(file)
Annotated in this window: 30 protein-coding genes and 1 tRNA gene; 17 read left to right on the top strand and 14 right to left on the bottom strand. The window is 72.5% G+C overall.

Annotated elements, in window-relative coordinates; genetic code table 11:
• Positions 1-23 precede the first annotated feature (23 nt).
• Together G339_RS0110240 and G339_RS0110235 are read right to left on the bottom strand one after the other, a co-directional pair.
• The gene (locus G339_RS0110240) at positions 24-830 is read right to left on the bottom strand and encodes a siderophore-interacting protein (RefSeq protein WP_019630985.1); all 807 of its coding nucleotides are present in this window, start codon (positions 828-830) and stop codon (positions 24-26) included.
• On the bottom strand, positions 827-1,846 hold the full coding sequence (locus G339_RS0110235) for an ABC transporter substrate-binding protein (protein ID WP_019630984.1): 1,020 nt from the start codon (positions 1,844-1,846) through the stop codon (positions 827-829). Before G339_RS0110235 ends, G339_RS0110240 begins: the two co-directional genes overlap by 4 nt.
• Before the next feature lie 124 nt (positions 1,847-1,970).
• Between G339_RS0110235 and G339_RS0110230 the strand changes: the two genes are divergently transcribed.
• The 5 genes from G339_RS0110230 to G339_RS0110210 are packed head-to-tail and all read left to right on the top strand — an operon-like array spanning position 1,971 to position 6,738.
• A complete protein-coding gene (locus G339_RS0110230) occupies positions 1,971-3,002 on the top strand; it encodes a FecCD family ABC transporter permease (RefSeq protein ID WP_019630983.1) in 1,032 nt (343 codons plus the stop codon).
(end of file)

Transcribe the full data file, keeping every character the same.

Annotated in this window: 30 protein-coding genes and 1 tRNA gene; 17 read left to right on the top strand and 14 right to left on the bottom strand. The window is 72.5% G+C overall.

Annotated elements, in window-relative coordinates; genetic code table 11:
• Positions 1-23 precede the first annotated feature (23 nt).
• Together G339_RS0110240 and G339_RS0110235 are read right to left on the bottom strand one after the other, a co-directional pair.
• The gene (locus G339_RS0110240) at positions 24-830 is read right to left on the bottom strand and encodes a siderophore-interacting protein (RefSeq protein WP_019630985.1); all 807 of its coding nucleotides are present in this window, start codon (positions 828-830) and stop codon (positions 24-26) included.
• On the bottom strand, positions 827-1,846 hold the full coding sequence (locus G339_RS0110235) for an ABC transporter substrate-binding protein (protein ID WP_019630984.1): 1,020 nt from the start codon (positions 1,844-1,846) through the stop codon (positions 827-829). Before G339_RS0110235 ends, G339_RS0110240 begins: the two co-directional genes overlap by 4 nt.
• Before the next feature lie 124 nt (positions 1,847-1,970).
• Between G339_RS0110235 and G339_RS0110230 the strand changes: the two genes are divergently transcribed.
• The 5 genes from G339_RS0110230 to G339_RS0110210 are packed head-to-tail and all read left to right on the top strand — an operon-like array spanning position 1,971 to position 6,738.
• A complete protein-coding gene (locus G339_RS0110230) occupies positions 1,971-3,002 on the top strand; it encodes a FecCD family ABC transporter permease (RefSeq protein ID WP_019630983.1) in 1,032 nt (343 codons plus the stop codon).